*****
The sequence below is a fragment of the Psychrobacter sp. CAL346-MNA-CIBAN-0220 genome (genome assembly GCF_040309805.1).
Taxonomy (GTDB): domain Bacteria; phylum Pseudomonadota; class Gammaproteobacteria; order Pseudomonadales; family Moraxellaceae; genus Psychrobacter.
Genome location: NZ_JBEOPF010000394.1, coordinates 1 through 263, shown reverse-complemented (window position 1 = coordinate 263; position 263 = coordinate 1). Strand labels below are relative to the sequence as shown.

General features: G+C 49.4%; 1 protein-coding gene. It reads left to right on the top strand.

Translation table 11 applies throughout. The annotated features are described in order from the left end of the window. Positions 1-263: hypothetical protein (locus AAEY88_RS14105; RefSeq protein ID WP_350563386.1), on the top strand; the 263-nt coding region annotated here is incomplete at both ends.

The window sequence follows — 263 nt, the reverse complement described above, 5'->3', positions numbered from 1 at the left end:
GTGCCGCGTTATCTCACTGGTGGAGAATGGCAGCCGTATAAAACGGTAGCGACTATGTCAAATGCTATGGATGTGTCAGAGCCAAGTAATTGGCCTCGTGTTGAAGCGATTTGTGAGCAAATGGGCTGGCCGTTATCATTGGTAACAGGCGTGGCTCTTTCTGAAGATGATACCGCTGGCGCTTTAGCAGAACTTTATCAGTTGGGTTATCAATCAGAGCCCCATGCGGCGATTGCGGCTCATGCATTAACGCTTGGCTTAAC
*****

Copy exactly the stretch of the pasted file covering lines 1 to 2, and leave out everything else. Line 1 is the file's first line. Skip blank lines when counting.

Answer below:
The sequence below is a fragment of the Psychrobacter sp. CAL346-MNA-CIBAN-0220 genome (genome assembly GCF_040309805.1).
Taxonomy (GTDB): domain Bacteria; phylum Pseudomonadota; class Gammaproteobacteria; order Pseudomonadales; family Moraxellaceae; genus Psychrobacter.